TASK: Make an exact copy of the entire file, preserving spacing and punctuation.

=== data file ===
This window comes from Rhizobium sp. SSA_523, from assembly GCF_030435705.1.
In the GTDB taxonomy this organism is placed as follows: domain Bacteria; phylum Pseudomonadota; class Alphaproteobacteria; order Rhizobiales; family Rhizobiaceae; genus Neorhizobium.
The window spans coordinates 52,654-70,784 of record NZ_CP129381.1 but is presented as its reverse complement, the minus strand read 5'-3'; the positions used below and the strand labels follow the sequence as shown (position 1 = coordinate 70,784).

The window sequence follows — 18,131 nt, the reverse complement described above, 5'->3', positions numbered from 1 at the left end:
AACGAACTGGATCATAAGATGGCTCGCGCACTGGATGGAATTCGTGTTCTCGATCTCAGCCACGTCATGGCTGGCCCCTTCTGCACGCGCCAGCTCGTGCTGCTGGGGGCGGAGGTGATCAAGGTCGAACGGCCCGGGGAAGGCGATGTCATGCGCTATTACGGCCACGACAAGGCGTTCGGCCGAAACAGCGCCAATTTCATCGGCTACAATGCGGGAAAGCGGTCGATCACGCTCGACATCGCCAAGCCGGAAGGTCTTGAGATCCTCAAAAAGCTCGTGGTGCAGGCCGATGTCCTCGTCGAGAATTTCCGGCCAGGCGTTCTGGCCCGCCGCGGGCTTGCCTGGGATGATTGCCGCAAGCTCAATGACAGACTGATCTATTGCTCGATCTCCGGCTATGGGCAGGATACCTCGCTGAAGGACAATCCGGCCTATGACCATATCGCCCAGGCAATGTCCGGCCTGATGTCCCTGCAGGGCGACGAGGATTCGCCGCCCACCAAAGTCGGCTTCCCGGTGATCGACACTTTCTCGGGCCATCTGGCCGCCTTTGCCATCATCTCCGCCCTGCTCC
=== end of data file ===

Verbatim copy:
This window comes from Rhizobium sp. SSA_523, from assembly GCF_030435705.1.
In the GTDB taxonomy this organism is placed as follows: domain Bacteria; phylum Pseudomonadota; class Alphaproteobacteria; order Rhizobiales; family Rhizobiaceae; genus Neorhizobium.
The window spans coordinates 52,654-70,784 of record NZ_CP129381.1 but is presented as its reverse complement, the minus strand read 5'-3'; the positions used below and the strand labels follow the sequence as shown (position 1 = coordinate 70,784).

The window sequence follows — 18,131 nt, the reverse complement described above, 5'->3', positions numbered from 1 at the left end:
AACGAACTGGATCATAAGATGGCTCGCGCACTGGATGGAATTCGTGTTCTCGATCTCAGCCACGTCATGGCTGGCCCCTTCTGCACGCGCCAGCTCGTGCTGCTGGGGGCGGAGGTGATCAAGGTCGAACGGCCCGGGGAAGGCGATGTCATGCGCTATTACGGCCACGACAAGGCGTTCGGCCGAAACAGCGCCAATTTCATCGGCTACAATGCGGGAAAGCGGTCGATCACGCTCGACATCGCCAAGCCGGAAGGTCTTGAGATCCTCAAAAAGCTCGTGGTGCAGGCCGATGTCCTCGTCGAGAATTTCCGGCCAGGCGTTCTGGCCCGCCGCGGGCTTGCCTGGGATGATTGCCGCAAGCTCAATGACAGACTGATCTATTGCTCGATCTCCGGCTATGGGCAGGATACCTCGCTGAAGGACAATCCGGCCTATGACCATATCGCCCAGGCAATGTCCGGCCTGATGTCCCTGCAGGGCGACGAGGATTCGCCGCCCACCAAAGTCGGCTTCCCGGTGATCGACACTTTCTCGGGCCATCTGGCCGCCTTTGCCATCATCTCCGCCCTGCTCC